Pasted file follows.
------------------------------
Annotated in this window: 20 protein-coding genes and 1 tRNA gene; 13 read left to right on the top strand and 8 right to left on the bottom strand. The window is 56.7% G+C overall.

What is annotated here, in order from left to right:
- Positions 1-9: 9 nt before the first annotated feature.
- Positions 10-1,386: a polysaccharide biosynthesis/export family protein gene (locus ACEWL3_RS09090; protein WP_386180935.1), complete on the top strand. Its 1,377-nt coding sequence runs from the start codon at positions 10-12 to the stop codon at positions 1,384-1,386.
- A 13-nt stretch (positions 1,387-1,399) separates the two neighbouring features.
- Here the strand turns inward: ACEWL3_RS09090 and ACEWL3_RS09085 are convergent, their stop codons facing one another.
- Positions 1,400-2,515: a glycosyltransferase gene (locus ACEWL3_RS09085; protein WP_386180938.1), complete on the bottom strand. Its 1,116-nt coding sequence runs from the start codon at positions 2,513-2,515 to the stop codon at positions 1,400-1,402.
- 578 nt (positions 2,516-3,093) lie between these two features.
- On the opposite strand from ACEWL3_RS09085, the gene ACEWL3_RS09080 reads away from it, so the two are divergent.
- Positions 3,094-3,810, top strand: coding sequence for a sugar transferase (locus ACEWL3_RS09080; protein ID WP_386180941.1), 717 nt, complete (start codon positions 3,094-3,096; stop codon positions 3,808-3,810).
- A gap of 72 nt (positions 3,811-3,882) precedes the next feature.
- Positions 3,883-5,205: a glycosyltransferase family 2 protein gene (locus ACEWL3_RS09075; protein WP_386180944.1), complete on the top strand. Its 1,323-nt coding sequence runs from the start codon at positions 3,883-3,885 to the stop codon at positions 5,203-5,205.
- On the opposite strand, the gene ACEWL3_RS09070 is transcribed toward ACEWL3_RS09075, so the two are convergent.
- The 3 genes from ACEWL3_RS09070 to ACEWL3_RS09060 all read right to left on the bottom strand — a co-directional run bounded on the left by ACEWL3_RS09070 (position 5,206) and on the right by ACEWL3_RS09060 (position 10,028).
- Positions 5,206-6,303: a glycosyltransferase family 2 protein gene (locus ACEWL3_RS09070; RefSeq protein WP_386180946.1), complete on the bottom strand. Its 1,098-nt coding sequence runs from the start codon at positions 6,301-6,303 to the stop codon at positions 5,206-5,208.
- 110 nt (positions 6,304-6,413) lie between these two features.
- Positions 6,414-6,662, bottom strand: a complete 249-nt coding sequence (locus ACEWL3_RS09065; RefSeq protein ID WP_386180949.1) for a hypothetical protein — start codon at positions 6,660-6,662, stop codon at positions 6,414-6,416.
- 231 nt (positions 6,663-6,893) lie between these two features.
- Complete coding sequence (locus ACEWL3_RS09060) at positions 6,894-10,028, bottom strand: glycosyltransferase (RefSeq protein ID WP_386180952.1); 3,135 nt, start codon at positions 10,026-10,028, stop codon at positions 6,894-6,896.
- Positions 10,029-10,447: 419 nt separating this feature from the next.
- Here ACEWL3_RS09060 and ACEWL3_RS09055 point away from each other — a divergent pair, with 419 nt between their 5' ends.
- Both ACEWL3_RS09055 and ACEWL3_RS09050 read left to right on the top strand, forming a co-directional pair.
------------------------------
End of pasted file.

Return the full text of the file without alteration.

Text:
Annotated in this window: 20 protein-coding genes and 1 tRNA gene; 13 read left to right on the top strand and 8 right to left on the bottom strand. The window is 56.7% G+C overall.

What is annotated here, in order from left to right:
- Positions 1-9: 9 nt before the first annotated feature.
- Positions 10-1,386: a polysaccharide biosynthesis/export family protein gene (locus ACEWL3_RS09090; protein WP_386180935.1), complete on the top strand. Its 1,377-nt coding sequence runs from the start codon at positions 10-12 to the stop codon at positions 1,384-1,386.
- A 13-nt stretch (positions 1,387-1,399) separates the two neighbouring features.
- Here the strand turns inward: ACEWL3_RS09090 and ACEWL3_RS09085 are convergent, their stop codons facing one another.
- Positions 1,400-2,515: a glycosyltransferase gene (locus ACEWL3_RS09085; protein WP_386180938.1), complete on the bottom strand. Its 1,116-nt coding sequence runs from the start codon at positions 2,513-2,515 to the stop codon at positions 1,400-1,402.
- 578 nt (positions 2,516-3,093) lie between these two features.
- On the opposite strand from ACEWL3_RS09085, the gene ACEWL3_RS09080 reads away from it, so the two are divergent.
- Positions 3,094-3,810, top strand: coding sequence for a sugar transferase (locus ACEWL3_RS09080; protein ID WP_386180941.1), 717 nt, complete (start codon positions 3,094-3,096; stop codon positions 3,808-3,810).
- A gap of 72 nt (positions 3,811-3,882) precedes the next feature.
- Positions 3,883-5,205: a glycosyltransferase family 2 protein gene (locus ACEWL3_RS09075; protein WP_386180944.1), complete on the top strand. Its 1,323-nt coding sequence runs from the start codon at positions 3,883-3,885 to the stop codon at positions 5,203-5,205.
- On the opposite strand, the gene ACEWL3_RS09070 is transcribed toward ACEWL3_RS09075, so the two are convergent.
- The 3 genes from ACEWL3_RS09070 to ACEWL3_RS09060 all read right to left on the bottom strand — a co-directional run bounded on the left by ACEWL3_RS09070 (position 5,206) and on the right by ACEWL3_RS09060 (position 10,028).
- Positions 5,206-6,303: a glycosyltransferase family 2 protein gene (locus ACEWL3_RS09070; RefSeq protein WP_386180946.1), complete on the bottom strand. Its 1,098-nt coding sequence runs from the start codon at positions 6,301-6,303 to the stop codon at positions 5,206-5,208.
- 110 nt (positions 6,304-6,413) lie between these two features.
- Positions 6,414-6,662, bottom strand: a complete 249-nt coding sequence (locus ACEWL3_RS09065; RefSeq protein ID WP_386180949.1) for a hypothetical protein — start codon at positions 6,660-6,662, stop codon at positions 6,414-6,416.
- 231 nt (positions 6,663-6,893) lie between these two features.
- Complete coding sequence (locus ACEWL3_RS09060) at positions 6,894-10,028, bottom strand: glycosyltransferase (RefSeq protein ID WP_386180952.1); 3,135 nt, start codon at positions 10,026-10,028, stop codon at positions 6,894-6,896.
- Positions 10,029-10,447: 419 nt separating this feature from the next.
- Here ACEWL3_RS09060 and ACEWL3_RS09055 point away from each other — a divergent pair, with 419 nt between their 5' ends.
- Both ACEWL3_RS09055 and ACEWL3_RS09050 read left to right on the top strand, forming a co-directional pair.